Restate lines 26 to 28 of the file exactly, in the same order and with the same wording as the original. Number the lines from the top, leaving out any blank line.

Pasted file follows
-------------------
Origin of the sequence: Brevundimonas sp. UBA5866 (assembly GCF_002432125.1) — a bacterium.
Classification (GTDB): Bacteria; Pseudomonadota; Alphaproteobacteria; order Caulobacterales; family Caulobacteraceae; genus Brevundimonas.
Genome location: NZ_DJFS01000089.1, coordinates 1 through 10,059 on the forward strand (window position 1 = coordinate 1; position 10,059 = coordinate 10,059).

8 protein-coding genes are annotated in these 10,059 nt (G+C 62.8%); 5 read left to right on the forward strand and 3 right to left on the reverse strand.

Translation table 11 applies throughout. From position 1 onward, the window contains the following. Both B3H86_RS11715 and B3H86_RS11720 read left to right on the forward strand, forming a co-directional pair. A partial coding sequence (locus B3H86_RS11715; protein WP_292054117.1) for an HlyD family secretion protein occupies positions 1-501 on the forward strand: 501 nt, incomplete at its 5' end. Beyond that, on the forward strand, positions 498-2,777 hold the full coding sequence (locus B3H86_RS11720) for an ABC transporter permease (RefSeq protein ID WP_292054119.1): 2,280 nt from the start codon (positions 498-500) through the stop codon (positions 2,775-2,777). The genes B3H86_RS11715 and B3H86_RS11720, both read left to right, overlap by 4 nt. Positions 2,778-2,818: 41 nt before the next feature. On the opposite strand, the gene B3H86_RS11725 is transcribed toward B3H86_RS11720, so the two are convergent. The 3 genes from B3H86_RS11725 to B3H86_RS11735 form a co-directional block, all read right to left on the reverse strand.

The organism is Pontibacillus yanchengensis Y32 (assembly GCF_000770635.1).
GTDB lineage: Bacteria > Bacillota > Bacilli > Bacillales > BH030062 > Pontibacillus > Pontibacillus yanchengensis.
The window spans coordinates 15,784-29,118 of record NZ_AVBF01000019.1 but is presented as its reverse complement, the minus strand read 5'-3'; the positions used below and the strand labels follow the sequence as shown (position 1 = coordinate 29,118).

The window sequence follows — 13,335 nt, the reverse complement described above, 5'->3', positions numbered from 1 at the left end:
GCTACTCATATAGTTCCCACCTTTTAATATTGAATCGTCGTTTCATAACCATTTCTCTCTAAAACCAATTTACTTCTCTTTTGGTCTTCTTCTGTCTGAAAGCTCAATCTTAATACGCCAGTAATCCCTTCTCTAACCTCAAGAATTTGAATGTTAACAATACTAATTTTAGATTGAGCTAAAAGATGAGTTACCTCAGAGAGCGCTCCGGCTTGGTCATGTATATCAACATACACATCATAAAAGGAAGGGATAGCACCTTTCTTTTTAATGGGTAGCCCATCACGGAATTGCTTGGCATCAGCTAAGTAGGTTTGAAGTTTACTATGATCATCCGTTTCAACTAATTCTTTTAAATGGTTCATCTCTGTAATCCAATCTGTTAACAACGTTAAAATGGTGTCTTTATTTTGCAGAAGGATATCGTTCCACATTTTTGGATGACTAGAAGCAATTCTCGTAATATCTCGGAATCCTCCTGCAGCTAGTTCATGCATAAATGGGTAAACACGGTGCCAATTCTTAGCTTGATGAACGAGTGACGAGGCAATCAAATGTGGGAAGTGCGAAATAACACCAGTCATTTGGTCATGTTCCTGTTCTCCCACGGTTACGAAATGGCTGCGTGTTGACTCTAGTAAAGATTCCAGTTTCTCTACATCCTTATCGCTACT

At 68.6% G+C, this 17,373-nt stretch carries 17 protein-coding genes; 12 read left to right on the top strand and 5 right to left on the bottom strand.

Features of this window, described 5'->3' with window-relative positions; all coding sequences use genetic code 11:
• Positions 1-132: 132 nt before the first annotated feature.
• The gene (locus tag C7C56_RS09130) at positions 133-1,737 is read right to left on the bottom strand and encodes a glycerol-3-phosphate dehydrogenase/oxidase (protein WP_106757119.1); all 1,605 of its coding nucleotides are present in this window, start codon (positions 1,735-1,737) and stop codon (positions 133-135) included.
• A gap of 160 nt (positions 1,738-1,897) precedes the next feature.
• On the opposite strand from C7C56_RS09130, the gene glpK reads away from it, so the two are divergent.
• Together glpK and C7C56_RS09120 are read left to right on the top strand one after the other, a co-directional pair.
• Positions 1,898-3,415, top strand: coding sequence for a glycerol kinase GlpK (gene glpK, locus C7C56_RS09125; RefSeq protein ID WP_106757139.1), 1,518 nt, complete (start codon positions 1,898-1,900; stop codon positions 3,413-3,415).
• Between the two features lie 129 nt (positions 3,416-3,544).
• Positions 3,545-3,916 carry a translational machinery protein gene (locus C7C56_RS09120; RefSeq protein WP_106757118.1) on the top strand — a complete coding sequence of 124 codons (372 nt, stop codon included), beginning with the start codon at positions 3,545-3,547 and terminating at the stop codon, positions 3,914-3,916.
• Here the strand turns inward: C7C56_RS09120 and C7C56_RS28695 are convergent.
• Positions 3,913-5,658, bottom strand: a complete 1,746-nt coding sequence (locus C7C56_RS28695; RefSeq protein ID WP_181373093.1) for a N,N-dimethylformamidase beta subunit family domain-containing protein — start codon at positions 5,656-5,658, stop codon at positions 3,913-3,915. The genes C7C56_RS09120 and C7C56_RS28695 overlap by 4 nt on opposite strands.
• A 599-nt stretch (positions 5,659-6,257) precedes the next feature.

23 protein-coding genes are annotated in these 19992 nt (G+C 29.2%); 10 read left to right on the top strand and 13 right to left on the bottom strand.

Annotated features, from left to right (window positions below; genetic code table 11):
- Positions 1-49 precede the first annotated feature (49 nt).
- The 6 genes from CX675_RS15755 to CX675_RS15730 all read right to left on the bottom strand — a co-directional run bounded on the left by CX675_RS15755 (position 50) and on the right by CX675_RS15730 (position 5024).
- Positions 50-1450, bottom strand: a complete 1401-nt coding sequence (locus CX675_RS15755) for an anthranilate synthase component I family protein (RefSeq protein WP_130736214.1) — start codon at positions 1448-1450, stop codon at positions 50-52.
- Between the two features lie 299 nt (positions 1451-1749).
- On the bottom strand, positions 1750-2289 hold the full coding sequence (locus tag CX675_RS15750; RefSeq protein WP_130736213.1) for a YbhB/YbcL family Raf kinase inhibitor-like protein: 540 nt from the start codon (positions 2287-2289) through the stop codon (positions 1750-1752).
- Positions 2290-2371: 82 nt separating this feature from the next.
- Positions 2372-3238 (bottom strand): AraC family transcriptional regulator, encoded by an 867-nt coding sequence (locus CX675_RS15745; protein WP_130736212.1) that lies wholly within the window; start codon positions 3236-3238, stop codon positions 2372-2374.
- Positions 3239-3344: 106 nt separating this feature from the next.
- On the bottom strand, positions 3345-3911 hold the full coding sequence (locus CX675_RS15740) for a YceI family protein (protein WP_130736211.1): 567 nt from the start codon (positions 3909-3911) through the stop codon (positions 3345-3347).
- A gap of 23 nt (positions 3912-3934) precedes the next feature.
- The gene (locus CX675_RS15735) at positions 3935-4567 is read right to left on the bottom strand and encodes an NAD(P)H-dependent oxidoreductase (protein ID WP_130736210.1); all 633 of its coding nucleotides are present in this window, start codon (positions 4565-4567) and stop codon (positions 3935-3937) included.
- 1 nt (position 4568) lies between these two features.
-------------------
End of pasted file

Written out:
- Positions 1-49 precede the first annotated feature (49 nt).
- The 6 genes from CX675_RS15755 to CX675_RS15730 all read right to left on the bottom strand — a co-directional run bounded on the left by CX675_RS15755 (position 50) and on the right by CX675_RS15730 (position 5024).
- Positions 50-1450, bottom strand: a complete 1401-nt coding sequence (locus CX675_RS15755) for an anthranilate synthase component I family protein (RefSeq protein WP_130736214.1) — start codon at positions 1448-1450, stop codon at positions 50-52.